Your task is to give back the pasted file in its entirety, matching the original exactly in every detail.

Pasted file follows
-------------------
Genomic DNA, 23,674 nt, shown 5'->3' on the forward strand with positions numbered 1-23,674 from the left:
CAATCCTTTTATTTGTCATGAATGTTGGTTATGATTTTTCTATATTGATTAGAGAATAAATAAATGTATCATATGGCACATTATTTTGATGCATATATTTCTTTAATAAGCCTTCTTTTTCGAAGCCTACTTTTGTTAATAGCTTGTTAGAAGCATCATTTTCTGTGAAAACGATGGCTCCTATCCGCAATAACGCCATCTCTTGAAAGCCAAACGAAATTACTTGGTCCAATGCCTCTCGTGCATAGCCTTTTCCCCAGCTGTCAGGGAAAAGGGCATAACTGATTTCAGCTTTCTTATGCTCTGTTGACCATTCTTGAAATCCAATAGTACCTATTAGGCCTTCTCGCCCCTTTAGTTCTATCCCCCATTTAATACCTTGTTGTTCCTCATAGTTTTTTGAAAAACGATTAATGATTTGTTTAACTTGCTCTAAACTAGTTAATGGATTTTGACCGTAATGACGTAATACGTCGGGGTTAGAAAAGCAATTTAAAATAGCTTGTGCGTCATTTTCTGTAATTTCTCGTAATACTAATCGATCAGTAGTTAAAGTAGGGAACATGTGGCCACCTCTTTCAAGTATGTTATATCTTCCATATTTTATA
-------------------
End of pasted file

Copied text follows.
Genomic DNA, 23,674 nt, shown 5'->3' on the forward strand with positions numbered 1-23,674 from the left:
CAATCCTTTTATTTGTCATGAATGTTGGTTATGATTTTTCTATATTGATTAGAGAATAAATAAATGTATCATATGGCACATTATTTTGATGCATATATTTCTTTAATAAGCCTTCTTTTTCGAAGCCTACTTTTGTTAATAGCTTGTTAGAAGCATCATTTTCTGTGAAAACGATGGCTCCTATCCGCAATAACGCCATCTCTTGAAAGCCAAACGAAATTACTTGGTCCAATGCCTCTCGTGCATAGCCTTTTCCCCAGCTGTCAGGGAAAAGGGCATAACTGATTTCAGCTTTCTTATGCTCTGTTGACCATTCTTGAAATCCAATAGTACCTATTAGGCCTTCTCGCCCCTTTAGTTCTATCCCCCATTTAATACCTTGTTGTTCCTCATAGTTTTTTGAAAAACGATTAATGATTTGTTTAACTTGCTCTAAACTAGTTAATGGATTTTGACCGTAATGACGTAATACGTCGGGGTTAGAAAAGCAATTTAAAATAGCTTGTGCGTCATTTTCTGTAATTTCTCGTAATACTAATCGATCAGTAGTTAAAGTAGGGAACATGTGGCCACCTCTTTCAAGTATGTTATATCTTCCATATTTTATA